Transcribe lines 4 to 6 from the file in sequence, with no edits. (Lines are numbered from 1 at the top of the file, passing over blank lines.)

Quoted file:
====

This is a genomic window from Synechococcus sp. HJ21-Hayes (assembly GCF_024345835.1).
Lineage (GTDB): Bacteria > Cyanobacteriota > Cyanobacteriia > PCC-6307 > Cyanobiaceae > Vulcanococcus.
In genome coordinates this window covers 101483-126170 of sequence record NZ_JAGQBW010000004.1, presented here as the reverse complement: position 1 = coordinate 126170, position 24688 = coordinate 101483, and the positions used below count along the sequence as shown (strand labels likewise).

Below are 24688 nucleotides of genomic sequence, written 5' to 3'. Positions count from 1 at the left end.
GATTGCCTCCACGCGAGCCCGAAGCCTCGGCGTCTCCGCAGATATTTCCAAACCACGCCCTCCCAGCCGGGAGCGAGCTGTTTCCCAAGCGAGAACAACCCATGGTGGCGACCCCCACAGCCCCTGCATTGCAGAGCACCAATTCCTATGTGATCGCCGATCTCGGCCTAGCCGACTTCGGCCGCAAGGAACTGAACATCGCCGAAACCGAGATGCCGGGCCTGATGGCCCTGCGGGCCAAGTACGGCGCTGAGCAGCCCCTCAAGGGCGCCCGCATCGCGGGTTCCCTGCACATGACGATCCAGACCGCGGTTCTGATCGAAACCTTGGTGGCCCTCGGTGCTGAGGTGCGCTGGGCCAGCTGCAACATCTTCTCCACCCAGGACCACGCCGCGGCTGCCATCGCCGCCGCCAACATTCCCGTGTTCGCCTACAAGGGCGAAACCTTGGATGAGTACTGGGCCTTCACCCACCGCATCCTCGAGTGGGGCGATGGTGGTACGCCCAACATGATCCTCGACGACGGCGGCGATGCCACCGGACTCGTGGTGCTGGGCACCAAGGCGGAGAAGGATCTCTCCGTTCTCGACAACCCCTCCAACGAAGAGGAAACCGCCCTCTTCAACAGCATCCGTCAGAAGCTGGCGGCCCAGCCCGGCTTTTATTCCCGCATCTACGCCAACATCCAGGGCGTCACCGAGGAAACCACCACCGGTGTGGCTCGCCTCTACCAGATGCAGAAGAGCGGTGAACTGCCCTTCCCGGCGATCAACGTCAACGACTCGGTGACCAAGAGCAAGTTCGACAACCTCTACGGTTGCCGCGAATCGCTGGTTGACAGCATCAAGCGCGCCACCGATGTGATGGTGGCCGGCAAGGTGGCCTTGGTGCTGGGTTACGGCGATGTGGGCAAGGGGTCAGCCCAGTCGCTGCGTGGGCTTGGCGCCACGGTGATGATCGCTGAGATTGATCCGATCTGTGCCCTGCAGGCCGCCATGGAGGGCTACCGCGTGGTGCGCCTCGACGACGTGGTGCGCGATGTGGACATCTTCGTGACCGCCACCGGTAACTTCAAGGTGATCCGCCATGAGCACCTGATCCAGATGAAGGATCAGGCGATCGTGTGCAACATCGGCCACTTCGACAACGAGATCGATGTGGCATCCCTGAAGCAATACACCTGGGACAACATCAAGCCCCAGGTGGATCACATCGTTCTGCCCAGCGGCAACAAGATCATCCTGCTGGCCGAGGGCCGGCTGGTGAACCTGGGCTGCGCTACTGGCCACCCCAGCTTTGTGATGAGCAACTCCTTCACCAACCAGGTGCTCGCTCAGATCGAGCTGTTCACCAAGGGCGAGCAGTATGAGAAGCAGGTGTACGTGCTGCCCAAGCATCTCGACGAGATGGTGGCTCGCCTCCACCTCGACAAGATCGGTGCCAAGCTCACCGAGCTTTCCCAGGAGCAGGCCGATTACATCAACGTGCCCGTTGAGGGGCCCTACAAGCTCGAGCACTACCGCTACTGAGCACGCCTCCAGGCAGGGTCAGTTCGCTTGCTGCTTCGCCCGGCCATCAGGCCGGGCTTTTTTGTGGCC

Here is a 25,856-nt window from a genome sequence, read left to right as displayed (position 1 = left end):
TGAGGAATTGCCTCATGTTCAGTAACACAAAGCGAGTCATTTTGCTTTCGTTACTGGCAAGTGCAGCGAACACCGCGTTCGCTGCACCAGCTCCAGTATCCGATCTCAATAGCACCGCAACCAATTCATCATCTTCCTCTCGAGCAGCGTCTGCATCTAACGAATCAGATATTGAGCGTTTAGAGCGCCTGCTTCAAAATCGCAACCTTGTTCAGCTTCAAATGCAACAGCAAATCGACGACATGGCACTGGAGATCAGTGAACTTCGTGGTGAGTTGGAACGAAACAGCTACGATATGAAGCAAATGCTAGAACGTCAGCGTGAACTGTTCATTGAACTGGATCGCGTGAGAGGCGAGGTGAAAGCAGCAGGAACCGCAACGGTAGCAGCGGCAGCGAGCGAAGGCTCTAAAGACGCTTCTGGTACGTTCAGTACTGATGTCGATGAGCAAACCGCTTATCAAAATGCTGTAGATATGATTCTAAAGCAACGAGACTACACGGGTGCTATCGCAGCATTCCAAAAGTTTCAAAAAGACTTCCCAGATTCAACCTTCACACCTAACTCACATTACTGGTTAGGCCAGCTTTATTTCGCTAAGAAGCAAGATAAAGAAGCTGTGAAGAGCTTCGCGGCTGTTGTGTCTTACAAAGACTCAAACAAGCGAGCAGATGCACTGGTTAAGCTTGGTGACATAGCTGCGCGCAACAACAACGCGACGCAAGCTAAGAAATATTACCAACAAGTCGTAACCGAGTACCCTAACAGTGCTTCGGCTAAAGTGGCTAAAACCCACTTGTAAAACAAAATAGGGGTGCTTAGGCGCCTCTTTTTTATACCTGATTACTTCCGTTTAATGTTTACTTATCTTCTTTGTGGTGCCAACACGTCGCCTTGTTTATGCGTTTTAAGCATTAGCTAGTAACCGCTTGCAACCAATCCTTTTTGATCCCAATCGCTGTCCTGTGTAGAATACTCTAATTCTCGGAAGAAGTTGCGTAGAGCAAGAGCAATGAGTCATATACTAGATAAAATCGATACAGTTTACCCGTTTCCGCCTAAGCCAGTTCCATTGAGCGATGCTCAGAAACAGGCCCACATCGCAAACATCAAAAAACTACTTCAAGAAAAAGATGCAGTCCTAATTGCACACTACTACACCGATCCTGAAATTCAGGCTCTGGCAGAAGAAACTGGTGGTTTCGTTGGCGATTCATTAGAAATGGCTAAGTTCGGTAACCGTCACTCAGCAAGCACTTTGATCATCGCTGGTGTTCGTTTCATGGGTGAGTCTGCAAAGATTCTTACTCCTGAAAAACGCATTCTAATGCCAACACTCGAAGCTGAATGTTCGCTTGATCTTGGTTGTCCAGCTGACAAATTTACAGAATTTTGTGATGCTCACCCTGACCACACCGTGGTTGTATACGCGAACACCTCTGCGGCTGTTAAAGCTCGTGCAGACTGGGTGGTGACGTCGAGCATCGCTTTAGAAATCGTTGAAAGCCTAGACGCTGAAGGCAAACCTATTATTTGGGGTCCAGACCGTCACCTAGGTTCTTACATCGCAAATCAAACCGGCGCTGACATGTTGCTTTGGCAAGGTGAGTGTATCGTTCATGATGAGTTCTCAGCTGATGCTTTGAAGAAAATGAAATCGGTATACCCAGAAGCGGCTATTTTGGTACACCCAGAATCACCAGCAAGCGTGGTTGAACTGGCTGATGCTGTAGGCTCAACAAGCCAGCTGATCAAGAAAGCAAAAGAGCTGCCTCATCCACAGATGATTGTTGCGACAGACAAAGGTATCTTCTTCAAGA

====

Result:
Below are 24688 nucleotides of genomic sequence, written 5' to 3'. Positions count from 1 at the left end.
GATTGCCTCCACGCGAGCCCGAAGCCTCGGCGTCTCCGCAGATATTTCCAAACCACGCCCTCCCAGCCGGGAGCGAGCTGTTTCCCAAGCGAGAACAACCCATGGTGGCGACCCCCACAGCCCCTGCATTGCAGAGCACCAATTCCTATGTGATCGCCGATCTCGGCCTAGCCGACTTCGGCCGCAAGGAACTGAACATCGCCGAAACCGAGATGCCGGGCCTGATGGCCCTGCGGGCCAAGTACGGCGCTGAGCAGCCCCTCAAGGGCGCCCGCATCGCGGGTTCCCTGCACATGACGATCCAGACCGCGGTTCTGATCGAAACCTTGGTGGCCCTCGGTGCTGAGGTGCGCTGGGCCAGCTGCAACATCTTCTCCACCCAGGACCACGCCGCGGCTGCCATCGCCGCCGCCAACATTCCCGTGTTCGCCTACAAGGGCGAAACCTTGGATGAGTACTGGGCCTTCACCCACCGCATCCTCGAGTGGGGCGATGGTGGTACGCCCAACATGATCCTCGACGACGGCGGCGATGCCACCGGACTCGTGGTGCTGGGCACCAAGGCGGAGAAGGATCTCTCCGTTCTCGACAACCCCTCCAACGAAGAGGAAACCGCCCTCTTCAACAGCATCCGTCAGAAGCTGGCGGCCCAGCCCGGCTTTTATTCCCGCATCTACGCCAACATCCAGGGCGTCACCGAGGAAACCACCACCGGTGTGGCTCGCCTCTACCAGATGCAGAAGAGCGGTGAACTGCCCTTCCCGGCGATCAACGTCAACGACTCGGTGACCAAGAGCAAGTTCGACAACCTCTACGGTTGCCGCGAATCGCTGGTTGACAGCATCAAGCGCGCCACCGATGTGATGGTGGCCGGCAAGGTGGCCTTGGTGCTGGGTTACGGCGATGTGGGCAAGGGGTCAGCCCAGTCGCTGCGTGGGCTTGGCGCCACGGTGATGATCGCTGAGATTGATCCGATCTGTGCCCTGCAGGCCGCCATGGAGGGCTACCGCGTGGTGCGCCTCGACGACGTGGTGCGCGATGTGGACATCTTCGTGACCGCCACCGGTAACTTCAAGGTGATCCGCCATGAGCACCTGATCCAGATGAAGGATCAGGCGATCGTGTGCAACATCGGCCACTTCGACAACGAGATCGATGTGGCATCCCTGAAGCAATACACCTGGGACAACATCAAGCCCCAGGTGGATCACATCGTTCTGCCCAGCGGCAACAAGATCATCCTGCTGGCCGAGGGCCGGCTGGTGAACCTGGGCTGCGCTACTGGCCACCCCAGCTTTGTGATGAGCAACTCCTTCACCAACCAGGTGCTCGCTCAGATCGAGCTGTTCACCAAGGGCGAGCAGTATGAGAAGCAGGTGTACGTGCTGCCCAAGCATCTCGACGAGATGGTGGCTCGCCTCCACCTCGACAAGATCGGTGCCAAGCTCACCGAGCTTTCCCAGGAGCAGGCCGATTACATCAACGTGCCCGTTGAGGGGCCCTACAAGCTCGAGCACTACCGCTACTGAGCACGCCTCCAGGCAGGGTCAGTTCGCTTGCTGCTTCGCCCGGCCATCAGGCCGGGCTTTTTTGTGGCC

Here is a 25,856-nt window from a genome sequence, read left to right as displayed (position 1 = left end):